FIVB Volleyball Men's World Cup

The FIVB Volleyball Men's World Cup is an international volleyball competition contested by the senior men's national teams of the members of Fédération Internationale de Volleyball (FIVB), the sport's global governing body. Initially the tournament was played in the year following the Olympic Games, except for 1973 when no tournament was held, but since 1991 the World Cup has been awarded in the year preceding the Olympic Games. The current champion is Brazil, which won its third title at the 2019 tournament.

FIVB Volleyball Men's World Cup
Current season, competition or edition:
2019 FIVB Volleyball Men's World Cup
SportVolleyball
Founded1965
Inaugural season1965
CEO Ary Graça
No. of teams12
ContinentInternational (FIVB)
Most recent
champion(s)
 Brazil (3rd title)
Most titles Russia (6 titles)
Official websiteFIVB Volleyball Men's World Cup

The current format of the competition involves 12 teams, including the automatically qualifying host nation Japan, competing in the tournament phase for the title at venues within the host nation over a period of about two weeks. The World Cup (with exception of the 2019 edition) acts as the first qualification event for the following year's Olympic Games with the top two teams qualifying.

The 13 World Cup tournaments have been won by six different national teams. Russia have won six times (four as Soviet Union). The other World Cup winners are Brazil and United States, with two titles each; and Cuba, Italy and Germany (as East Germany), with one title each.

This tournament should not be confused with the FIVB Volleyball Men's World Championship.

History

Origins

The World Cup was created in 1965 with the purpose of partially filling the gap between the two most important volleyball tournaments, the Olympic Games and the World Championship, which take place in alternating 4-year cycles. The establishment of a third international competition would leave only one in every four years with no major events. The World Cup has a smaller entry than the World Championship, with at most 12 teams.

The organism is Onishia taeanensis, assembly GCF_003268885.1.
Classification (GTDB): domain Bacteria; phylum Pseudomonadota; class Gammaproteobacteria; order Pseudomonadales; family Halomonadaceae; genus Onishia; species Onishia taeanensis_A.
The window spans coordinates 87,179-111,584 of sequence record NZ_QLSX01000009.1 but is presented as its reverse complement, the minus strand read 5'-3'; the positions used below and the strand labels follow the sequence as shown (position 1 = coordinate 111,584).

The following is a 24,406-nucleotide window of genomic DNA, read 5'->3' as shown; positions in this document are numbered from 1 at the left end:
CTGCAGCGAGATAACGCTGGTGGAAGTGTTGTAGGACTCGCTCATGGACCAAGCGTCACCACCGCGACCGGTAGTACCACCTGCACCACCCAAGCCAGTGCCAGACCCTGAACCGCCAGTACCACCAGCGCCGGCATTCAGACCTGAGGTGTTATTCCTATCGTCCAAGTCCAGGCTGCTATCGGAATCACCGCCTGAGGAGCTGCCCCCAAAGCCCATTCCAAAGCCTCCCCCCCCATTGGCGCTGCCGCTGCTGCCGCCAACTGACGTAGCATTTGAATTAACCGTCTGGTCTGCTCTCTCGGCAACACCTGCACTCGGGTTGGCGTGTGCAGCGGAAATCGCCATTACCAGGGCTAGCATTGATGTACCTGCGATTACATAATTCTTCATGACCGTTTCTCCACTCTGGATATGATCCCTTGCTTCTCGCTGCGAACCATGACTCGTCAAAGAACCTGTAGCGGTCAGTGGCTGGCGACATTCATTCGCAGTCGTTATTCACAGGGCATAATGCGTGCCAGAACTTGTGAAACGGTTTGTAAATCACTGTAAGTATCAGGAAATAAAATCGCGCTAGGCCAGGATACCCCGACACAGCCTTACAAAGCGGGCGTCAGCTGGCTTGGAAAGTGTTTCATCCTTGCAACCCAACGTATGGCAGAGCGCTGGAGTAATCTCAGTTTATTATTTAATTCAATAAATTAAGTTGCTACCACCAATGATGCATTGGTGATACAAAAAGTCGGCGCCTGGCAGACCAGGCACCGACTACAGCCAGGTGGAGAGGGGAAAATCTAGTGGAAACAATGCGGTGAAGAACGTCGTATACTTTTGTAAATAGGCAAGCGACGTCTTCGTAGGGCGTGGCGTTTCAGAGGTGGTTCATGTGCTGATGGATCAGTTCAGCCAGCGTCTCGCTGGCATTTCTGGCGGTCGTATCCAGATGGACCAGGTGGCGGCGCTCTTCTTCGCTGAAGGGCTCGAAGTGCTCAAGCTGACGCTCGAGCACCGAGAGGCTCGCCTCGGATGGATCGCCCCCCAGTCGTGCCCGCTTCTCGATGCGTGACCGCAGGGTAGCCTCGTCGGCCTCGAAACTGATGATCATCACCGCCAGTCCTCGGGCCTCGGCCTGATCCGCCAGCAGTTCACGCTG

The World Cup was to be held in the year following the Olympic Games. The first two tournaments were for men's volleyball only; in 1973, a women's tournament was also introduced. Originally, each tournament had a different host, but in 1977 the competition was transferred to Japan on a permanent basis.

In the 1990s, the installment of annual international events such as the World League and the Grand Prix made the original motivations for the creation of the World Cup obsolete. Instead of letting a consolidated event disappear for lack of interest, the FIVB decided to change its format in 1991: it would be held in the year preceding, and not following, the Olympic Games; and it would be considered a first international Olympic qualification tournament, granting the winners a direct berth in the games.

This move saved the competition. The possibility of securing an early berth for the Olympic Games, thus avoiding extraneous and in some cases tight continental qualification procedures, became a consistent motivation for the national federations to participate in the World Cup. In 1995, the number of Olympic spots granted at the competition was increased to three, as it remained until 2011. In 2015 the number of spots was only two again.

Winners